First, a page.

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  • The Next Generation of Solar Panels?

    The scarce resource of silicon is the main semiconductor for most monocrystalline, polycrystalline, and thin film solar panels. It's the second most abundant element on this planet, but of course it can't be used forever.

    An innovative company by the name of Nanosolar has looked far ahead into the future and is currently producing solar panels that are printed on a thin film with a special ink. Nanosolar raised over $300 million dollars, which is the largest amount for any solar start up. Some of the investors are company giants such as Google and IBM. The U.S. Department of Energy selects Nanosolar among a stiffly competitive field of applicants and awards $20 million to the company, the largest amount any company receives in the United States.

    This technology is said to have 14.5% efficiency and is the lowest price for solar panels ever developed. The only downfall as of now is that it's only available commercially. It could be a couple years before this patented solar technology is available for residential consumers, however it gives you a look at what's coming our way.

    Check out the company at http://www.nanosolar.com

    I think this will be a huge leap for residential consumers to easily obtain cost efficient solar panels and within the next few years I believe you'll be seeing panels popping up everywhere. Especially with all of the available tax credits and incentives that come along with converting to alternative renewable resources. I signed up for the nanosolar newsletter and will keep my eyes peeled on the moves they make.

  • #2
    Re: The Next Generation of Solar Panels?

    do you know of a good place to get the thin film solar panels now? the nanosolar sounds great, but I'm looking for panels within the next few months. thanks!

    Comment


    • #3
      Re: The Next Generation of Solar Panels?

      Hi Ladydusoleil and thanks for visiting.

      I don't have thin film panels on my home, but I'm looking into purchasing them for other projects. I have been looking into a company called UniSolar for the panels. Check out their website at www.uni-solar.com You'll have to find a distributor and call them for more details.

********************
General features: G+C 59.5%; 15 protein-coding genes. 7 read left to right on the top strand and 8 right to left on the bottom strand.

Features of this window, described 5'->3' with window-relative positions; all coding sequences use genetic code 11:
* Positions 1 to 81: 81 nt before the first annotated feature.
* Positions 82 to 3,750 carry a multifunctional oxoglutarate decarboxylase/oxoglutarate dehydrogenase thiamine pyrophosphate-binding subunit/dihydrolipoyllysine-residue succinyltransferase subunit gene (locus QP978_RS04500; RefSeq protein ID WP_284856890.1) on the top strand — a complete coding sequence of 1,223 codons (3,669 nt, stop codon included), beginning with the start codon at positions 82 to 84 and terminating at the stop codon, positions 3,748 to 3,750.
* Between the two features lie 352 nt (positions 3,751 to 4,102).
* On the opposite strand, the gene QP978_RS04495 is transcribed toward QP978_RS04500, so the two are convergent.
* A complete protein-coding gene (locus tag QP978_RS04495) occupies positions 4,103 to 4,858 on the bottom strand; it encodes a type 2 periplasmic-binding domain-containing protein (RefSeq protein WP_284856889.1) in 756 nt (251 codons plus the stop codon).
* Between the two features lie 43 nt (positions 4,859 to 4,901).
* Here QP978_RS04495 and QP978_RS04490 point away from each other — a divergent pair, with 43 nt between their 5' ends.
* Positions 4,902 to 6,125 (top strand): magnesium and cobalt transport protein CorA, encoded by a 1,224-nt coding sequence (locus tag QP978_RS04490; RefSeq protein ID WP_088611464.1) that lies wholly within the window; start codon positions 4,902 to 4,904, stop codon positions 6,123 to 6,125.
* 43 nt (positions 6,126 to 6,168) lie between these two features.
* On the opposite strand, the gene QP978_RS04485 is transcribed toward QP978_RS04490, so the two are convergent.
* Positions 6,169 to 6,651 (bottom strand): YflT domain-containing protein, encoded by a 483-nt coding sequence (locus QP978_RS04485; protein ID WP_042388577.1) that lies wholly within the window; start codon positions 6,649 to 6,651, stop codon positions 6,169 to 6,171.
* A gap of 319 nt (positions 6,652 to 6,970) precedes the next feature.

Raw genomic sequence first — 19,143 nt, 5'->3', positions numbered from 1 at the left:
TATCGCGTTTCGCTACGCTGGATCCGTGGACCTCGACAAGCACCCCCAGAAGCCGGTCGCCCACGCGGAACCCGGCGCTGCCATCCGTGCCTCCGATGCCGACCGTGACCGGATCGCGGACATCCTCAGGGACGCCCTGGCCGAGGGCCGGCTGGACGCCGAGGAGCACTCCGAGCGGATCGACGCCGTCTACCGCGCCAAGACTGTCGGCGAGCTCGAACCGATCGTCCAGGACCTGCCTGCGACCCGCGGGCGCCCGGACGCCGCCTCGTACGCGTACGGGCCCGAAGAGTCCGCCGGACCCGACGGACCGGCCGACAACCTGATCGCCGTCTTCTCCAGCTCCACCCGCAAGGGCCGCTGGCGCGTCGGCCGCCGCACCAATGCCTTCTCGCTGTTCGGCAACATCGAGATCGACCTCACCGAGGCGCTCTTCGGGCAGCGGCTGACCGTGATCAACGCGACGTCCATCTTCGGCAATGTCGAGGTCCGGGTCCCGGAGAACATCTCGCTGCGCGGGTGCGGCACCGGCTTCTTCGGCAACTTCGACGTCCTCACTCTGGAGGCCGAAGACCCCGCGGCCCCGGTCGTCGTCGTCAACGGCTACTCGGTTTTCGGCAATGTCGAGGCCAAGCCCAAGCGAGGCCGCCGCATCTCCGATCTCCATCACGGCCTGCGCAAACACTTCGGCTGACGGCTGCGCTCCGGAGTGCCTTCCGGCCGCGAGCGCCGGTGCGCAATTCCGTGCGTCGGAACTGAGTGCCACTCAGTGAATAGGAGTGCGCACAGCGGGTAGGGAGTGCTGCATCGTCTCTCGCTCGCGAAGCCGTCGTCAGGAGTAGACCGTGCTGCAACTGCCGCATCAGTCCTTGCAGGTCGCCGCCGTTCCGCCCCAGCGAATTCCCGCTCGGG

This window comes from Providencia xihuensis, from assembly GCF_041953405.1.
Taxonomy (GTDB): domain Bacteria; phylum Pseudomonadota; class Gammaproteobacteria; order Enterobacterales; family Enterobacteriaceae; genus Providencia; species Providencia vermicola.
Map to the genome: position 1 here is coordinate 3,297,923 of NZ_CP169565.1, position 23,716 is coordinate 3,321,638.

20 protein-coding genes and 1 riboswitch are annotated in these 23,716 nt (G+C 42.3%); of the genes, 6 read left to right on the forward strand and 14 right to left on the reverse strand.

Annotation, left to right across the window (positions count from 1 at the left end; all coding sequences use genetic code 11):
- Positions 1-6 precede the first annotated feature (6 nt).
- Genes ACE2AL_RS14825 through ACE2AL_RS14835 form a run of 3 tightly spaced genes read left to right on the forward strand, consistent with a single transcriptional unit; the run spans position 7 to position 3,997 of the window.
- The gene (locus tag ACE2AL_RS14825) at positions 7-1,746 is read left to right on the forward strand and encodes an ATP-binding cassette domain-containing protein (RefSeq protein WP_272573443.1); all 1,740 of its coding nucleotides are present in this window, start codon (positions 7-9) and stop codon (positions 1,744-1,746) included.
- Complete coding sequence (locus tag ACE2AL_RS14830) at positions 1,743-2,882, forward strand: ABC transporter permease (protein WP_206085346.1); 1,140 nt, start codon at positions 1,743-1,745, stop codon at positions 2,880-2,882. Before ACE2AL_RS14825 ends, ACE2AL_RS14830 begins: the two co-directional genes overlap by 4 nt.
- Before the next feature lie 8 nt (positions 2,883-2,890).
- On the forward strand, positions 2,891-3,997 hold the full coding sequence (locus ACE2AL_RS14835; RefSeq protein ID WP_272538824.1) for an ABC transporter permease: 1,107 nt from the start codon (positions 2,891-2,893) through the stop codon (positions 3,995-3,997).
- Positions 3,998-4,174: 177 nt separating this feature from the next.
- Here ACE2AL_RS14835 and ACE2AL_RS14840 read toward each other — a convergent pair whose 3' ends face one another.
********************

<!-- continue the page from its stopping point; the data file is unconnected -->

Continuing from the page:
If anyone else has any suggestions please post them as well.

      Hope this helps!

      Comment


      • #4
        Re: The Next Generation of Solar Panels?

        Ok great, thanks for the website link. I noticed there is a distributor pretty close to where I'm at so I will be contacting them.

        Comment


        • #5
          Re: The Next Generation of Solar Panels?

          i bought my thin film solar panels from unisolar and had a great experience. i actually am much happier with thin film because I didn't have to put any holes in my roof, they just glue down.

          Comment


          • #6
            Re: The Next Generation of Solar Panels?

            i noticed that nanosolar only makes panels commercially, any idea when they will be available for residential homes?

            Comment


            • #7
              Re: The Next Generation of Solar Panels?

              nanosolar hasn't given a date as to when they will provide to the residential market, but my guess would be a few years. When they do I'm sure there will be a year or two waiting list as well.

              Comment


              • #8
                Re: The Next Generation of Solar Panels?

                Nanosolar is such an interesting company. I just saw the company in Times Magazine for "The 50 best inventions for 2008." I'm looking forward to what they will put out in the near future.

                Comment


                • #9
                  Didn't have to put any holes in roof, just glue down

                  Originally posted by WiseWizard View Post
                  i bought my thin film solar panels from unisolar and had a great experience. i actually am much happier with thin film because I [b]didn't have to put any holes in my roof, they just glue down[/b].

                  Comment


                  • #10
                    Nanosolar is on the right track. This should force the prices down for solar PV. I am sure in time the efficiency will be around 20%. Printing solar cells has to be faster and the energy used to print the solar cells has to be a lot less energy used in the silicon process. This alone should drop the prices of a watt. The only thing I question is how will it maintain power or produce power 10 years from now? Only time will tell.